SUSTAINABLE AND GREEN ENGINES
Jet aircraft in service today are well over 80 per cent more fuel-efficient per seat kilometre than the first jets in the 1960s
THE AIR TRANSPORT ACTION Group (ATAG), a not-for-profit association, has stated that worldwide, flights produced 781 million tonnes of carbon dioxide (CO2) in 2015, while overall humans produced 36 billion tonnes. The global aviation industry produces around 2 per cent of all human induced CO2 emissions. Aviation is responsible for 12 per cent of CO2 emissions from all transport sources compared to 74 per cent from road transport. Around 80 per cent of aviation CO2 emissions are emitted from flights of over 1,500 km for which there is no practical alternative mode of transport.
Jet aircraft in service today are well over 80 per cent more fuelefficient per seat kilometre than the first jets in the 1960s.
From this it is very clear that the aviation industry, despite its low levels of emission, continues to work aggressively to be a responsible environment friendly player. At the forefront of these technological advancements is Clean Sky, the largest European research programme developing innovative, cutting-edge technology aimed at reducing CO2 , gas emissions and noise levels produced by aircraft. Funded by the EU’s Horizon 2020 programme, Clean Sky contributes to strengthening European aeroindustry collaboration, global leadership and competitiveness. CLEANER SKIES. The objectives of Clean Sky are to develop integrated technologies contributing to the engine sector ACARE environmental targets for the engines sector. Engine sector targets for Clean Sky are up to -20 per cent CO2, up to -60 per cent NOx, up to -20 EPNdB noise relative to year 2000 baseline. The players in the Sustainable and Green Engine (SAGE) are RollsRoyce plc and Safran (participation from Airbus and Alenia Aeronautica), MTU Aero Engines GmbH, Turboméca, AVIO, ITP, Volvo Aero Corporation, Rolls-Royce Deutschland, Hispano-Suiza, Aircelle, Techspace Aero, Volvo Aero Norge, and Alenia Aermacchi.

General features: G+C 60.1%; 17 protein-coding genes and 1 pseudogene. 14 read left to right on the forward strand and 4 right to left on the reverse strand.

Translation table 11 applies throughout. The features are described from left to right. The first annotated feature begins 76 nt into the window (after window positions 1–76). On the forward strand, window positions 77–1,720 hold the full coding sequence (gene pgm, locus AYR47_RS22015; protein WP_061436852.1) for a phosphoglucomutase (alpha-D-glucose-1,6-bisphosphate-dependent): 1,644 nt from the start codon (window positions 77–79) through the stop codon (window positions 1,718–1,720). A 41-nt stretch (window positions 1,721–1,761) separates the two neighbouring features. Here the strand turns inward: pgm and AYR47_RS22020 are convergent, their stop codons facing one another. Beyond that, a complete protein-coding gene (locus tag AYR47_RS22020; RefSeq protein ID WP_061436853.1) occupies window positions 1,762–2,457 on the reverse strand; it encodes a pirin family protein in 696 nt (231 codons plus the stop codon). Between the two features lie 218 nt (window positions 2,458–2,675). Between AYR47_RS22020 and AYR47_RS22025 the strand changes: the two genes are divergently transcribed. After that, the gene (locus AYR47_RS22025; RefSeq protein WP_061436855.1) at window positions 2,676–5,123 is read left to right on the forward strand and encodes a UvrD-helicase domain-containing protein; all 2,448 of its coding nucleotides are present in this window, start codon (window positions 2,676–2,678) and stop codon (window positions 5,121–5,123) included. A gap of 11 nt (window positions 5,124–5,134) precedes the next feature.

Since the SAGE programme was launched on June 1, 2008, it
has defined in detail five engine demonstrator projects, including leaders’ and associate work shares and opportunities for partners. The objective of the SAGE ITD (integrated technology demonstrators) of Clean Sky is to demonstrate engine technologies across all sectors of the civil aerospace market, including regional, narrow-body and wide-body fixed-wing aircraft and rotorcraft.
FIVE DEMONSTRATION VEHICLES. The ITD comprises demonstration vehicles, segregated by application such as helicopter, regional, narrow-body and wide-body and by engine architecture namely 2-shaft, 3-shaft, geared and open-rotor, and exploits the significant range of competencies and facilities of all the European aero-engine manufacturers.
The demonstrations deliver new solutions for the complete range of the market, whereby for fixed-wing aircraft, particular focus will be applied to novel engine architectures such as open-rotor and geared-fan engine that offer opportunities for step-change reductions in CO2 emissions relative to current turbofans in narrow-body and regional markets. Open rotor propulsion offers particular promise in energy efficiency; but also presents strong challenges in integrating novel subsystems, engine and aircraft systems and addressing noise emanating from the unshielded propellers.
The primary focus of engine demonstration will be ground/ flight testing to deliver proven architectures for advanced engines and mature “ready to use” technologies, and the target across all demonstrators is to deliver technology demonstrations that attain technology readiness level (TRL) 6. In other programmes, the technologies to be demonstrated will typically have been developed to lower TRLs. The value of SAGE is in providing the engine vehicles and environments to take them to a higher TRL and accelerate their introduction into the market.
The Engines ITD will build on the success of SAGE ITD of Clean Sky 1, working towards radical engine architectures and new engine technologies to power the aircraft of the future. All the activities under the Engines ITD in CS2 have a common goal: to increase fuel and energy efficiency of the engine and reduce environmental impact, regardless of whether the engine is powering a large airliner or just a small utility aircraft, meaning more thrust while burning less fuel and emitting less CO2, NOx and noise.